Promoted from the Ricochet Member Feed by Editors Created with Sketch. An Artist’s Perspective: Individual Freedom and Human Progress—D.C. McAllister

 

Human flourishing flows from the wellspring of individual freedom.

We hear words like flourishing, or progress, individuality, and freedom all the time, but oftentimes they’re muddled. We speak the words, but we don’t really know what they mean. I admit I haven’t. Not clearly. Not until I read The Catcher in the Rye again.

I could feel a tightness in my throat and my heart beating harder as I read the words on the page. Holden Caulfield was drunk in a New York bar, his depression consuming him.

I could hardly see straight. When I was really drunk, I started that stupid business with the bullet in my guts again. I was the only guy at the bar with a bullet in their guts. I kept putting my hand under my jacket, on my stomach and all, to keep the blood from dripping all over the place. I didn’t want anybody to know I was even a wounded sonuvabitch.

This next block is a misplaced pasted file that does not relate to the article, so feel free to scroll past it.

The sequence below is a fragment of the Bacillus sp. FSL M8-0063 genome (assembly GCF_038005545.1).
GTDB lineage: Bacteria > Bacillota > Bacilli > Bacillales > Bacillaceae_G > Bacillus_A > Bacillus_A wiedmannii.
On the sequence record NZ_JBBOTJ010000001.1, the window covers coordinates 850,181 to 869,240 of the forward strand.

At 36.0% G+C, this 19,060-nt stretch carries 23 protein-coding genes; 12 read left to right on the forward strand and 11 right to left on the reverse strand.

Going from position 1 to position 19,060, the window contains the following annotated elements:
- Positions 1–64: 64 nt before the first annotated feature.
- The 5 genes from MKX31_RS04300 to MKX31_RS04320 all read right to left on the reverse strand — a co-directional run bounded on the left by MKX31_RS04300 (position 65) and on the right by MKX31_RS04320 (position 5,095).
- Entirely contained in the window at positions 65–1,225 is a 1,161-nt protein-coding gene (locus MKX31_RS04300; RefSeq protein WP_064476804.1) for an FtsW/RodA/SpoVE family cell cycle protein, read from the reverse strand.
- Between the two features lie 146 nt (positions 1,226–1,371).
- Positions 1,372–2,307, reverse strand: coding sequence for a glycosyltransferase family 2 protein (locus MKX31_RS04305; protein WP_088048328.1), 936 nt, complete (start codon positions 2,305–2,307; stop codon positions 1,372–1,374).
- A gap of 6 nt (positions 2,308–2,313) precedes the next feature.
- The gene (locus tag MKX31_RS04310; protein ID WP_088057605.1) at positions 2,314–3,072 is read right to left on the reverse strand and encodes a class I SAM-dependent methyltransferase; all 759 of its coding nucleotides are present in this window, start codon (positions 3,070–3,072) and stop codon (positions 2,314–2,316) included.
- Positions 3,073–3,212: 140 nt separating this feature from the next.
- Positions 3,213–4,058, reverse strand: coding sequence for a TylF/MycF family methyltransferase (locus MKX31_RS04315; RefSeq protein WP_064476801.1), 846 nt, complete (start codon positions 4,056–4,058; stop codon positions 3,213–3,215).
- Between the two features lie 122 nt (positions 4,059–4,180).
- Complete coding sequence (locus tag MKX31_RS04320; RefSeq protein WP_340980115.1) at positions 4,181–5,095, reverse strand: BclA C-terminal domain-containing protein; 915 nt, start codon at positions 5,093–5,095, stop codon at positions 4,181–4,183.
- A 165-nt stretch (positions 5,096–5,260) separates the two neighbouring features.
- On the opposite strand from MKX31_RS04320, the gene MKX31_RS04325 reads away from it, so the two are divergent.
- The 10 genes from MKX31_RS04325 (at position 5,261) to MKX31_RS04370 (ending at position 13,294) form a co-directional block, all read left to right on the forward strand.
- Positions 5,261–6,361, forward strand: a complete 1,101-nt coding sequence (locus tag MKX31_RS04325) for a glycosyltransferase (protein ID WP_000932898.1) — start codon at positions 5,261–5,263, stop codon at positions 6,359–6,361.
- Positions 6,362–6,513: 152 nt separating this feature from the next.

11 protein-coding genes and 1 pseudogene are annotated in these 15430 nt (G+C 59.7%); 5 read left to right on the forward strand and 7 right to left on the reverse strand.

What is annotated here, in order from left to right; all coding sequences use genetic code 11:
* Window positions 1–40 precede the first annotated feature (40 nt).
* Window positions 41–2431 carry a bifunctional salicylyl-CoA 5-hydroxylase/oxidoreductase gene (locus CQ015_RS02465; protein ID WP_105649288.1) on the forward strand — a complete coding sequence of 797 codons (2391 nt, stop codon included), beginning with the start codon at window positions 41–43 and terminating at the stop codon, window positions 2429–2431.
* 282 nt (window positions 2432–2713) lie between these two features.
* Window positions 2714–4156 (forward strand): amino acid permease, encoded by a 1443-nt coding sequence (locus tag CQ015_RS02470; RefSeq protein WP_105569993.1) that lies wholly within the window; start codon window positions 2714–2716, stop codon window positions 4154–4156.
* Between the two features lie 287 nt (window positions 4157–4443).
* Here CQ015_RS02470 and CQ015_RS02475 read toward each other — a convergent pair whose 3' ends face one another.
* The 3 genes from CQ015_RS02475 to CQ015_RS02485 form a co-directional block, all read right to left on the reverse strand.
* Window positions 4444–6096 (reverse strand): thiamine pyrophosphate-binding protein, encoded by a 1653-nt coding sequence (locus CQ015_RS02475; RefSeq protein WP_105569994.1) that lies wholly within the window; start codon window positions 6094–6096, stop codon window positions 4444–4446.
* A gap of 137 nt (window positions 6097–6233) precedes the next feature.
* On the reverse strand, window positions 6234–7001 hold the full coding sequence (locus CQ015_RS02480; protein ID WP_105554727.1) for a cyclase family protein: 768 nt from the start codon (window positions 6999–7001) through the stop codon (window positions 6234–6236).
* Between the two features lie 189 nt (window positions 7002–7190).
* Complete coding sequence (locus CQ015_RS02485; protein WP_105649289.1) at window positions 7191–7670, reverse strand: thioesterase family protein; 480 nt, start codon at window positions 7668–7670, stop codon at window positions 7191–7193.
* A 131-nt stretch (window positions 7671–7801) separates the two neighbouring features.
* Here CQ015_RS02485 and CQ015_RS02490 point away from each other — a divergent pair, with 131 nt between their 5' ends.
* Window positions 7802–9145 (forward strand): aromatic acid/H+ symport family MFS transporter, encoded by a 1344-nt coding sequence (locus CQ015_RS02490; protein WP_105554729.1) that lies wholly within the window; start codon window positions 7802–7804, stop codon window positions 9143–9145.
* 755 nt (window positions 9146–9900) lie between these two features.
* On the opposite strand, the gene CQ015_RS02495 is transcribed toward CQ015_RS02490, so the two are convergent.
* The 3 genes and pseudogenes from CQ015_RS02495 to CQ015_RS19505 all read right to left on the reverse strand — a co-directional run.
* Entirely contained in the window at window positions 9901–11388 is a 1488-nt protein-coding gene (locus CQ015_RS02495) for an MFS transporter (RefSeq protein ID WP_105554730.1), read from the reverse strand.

My face warmed and tears fell—not from sadness but from an overwhelming sense of understanding. I laid the book against my chest and let myself feel what Holden was feeling with his imaginary gunshot wound. I could because I knew it so well. The bullet in my gut. The blood dripping. Not wanting anyone to know I was wounded, or at least not wanting to explain it. I didn’t want to answer the question, “What’s wrong?” I have a bullet it my gut! Blood is dripping everywhere! That’s what’s wrong!

I didn’t think anyone would understand. How could they? But J. D. Salinger understood: Losing part of yourself—the most innocent part—in the face of too much pain. That understanding, that connection to another’s presence, to another’s suffering, gave me peace. I wasn’t alone. 

Such is the power of the artist—of anyone really—who is fully present, expressing themselves, their hurts, their joys, their insights in a way no one else can. This kind of power can’t come from parroting others. It can’t come from mass production of black velvet portraits. It can’t come from conformity to a standard someone else has set. It has to come from the unique thoughts and experiences of the free individual—the wellspring of originality and life itself.

Art is the true expression and presence of a self-aware individual—and we’re drawn to it like the old man is drawn to the sea. We love “the original.” We love to encounter something we’ve never seen before. Why is that? Is it just that we’re bored and we want to be titillated with something new and shiny? I don’t think so.